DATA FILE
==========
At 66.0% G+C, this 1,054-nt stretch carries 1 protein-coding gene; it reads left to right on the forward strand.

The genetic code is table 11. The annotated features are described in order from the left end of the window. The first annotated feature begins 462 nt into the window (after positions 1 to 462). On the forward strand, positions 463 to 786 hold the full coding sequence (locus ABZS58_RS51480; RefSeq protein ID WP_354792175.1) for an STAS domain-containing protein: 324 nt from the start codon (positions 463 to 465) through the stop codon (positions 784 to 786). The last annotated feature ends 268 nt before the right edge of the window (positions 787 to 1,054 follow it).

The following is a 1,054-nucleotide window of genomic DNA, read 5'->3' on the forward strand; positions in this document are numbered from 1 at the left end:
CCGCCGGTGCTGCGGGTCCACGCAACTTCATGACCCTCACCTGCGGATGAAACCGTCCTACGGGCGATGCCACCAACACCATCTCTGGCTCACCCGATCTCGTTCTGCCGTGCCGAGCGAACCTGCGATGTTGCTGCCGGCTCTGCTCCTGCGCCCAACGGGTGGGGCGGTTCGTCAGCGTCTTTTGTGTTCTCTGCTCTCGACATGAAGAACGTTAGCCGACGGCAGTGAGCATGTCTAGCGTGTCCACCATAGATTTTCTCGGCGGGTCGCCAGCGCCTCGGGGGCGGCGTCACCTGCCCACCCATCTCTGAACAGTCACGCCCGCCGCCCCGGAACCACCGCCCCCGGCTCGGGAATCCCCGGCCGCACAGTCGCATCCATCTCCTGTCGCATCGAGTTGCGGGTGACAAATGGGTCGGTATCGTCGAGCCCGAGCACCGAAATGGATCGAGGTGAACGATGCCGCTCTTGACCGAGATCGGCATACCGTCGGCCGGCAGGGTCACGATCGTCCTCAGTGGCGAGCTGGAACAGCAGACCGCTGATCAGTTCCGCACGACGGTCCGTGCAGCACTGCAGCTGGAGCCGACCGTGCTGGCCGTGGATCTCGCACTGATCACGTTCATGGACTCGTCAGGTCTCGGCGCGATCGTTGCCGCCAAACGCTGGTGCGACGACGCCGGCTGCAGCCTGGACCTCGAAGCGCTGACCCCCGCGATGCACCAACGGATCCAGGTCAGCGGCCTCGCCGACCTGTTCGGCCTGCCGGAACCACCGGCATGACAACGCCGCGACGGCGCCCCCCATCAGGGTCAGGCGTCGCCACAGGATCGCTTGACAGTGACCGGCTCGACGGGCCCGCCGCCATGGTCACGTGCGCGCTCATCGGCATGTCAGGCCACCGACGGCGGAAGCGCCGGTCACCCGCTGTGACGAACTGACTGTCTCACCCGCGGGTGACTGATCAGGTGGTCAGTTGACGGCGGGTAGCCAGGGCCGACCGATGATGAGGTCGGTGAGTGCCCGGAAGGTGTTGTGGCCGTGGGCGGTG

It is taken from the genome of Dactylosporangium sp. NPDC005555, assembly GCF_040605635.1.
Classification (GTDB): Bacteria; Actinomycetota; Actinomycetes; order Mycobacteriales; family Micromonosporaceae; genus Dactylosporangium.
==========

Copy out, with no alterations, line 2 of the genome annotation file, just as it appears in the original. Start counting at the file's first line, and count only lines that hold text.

The genetic code is table 11. The annotated features are described in order from the left end of the window. The first annotated feature begins 462 nt into the window (after positions 1 to 462). On the forward strand, positions 463 to 786 hold the full coding sequence (locus ABZS58_RS51480; RefSeq protein ID WP_354792175.1) for an STAS domain-containing protein: 324 nt from the start codon (positions 463 to 465) through the stop codon (positions 784 to 786). The last annotated feature ends 268 nt before the right edge of the window (positions 787 to 1,054 follow it).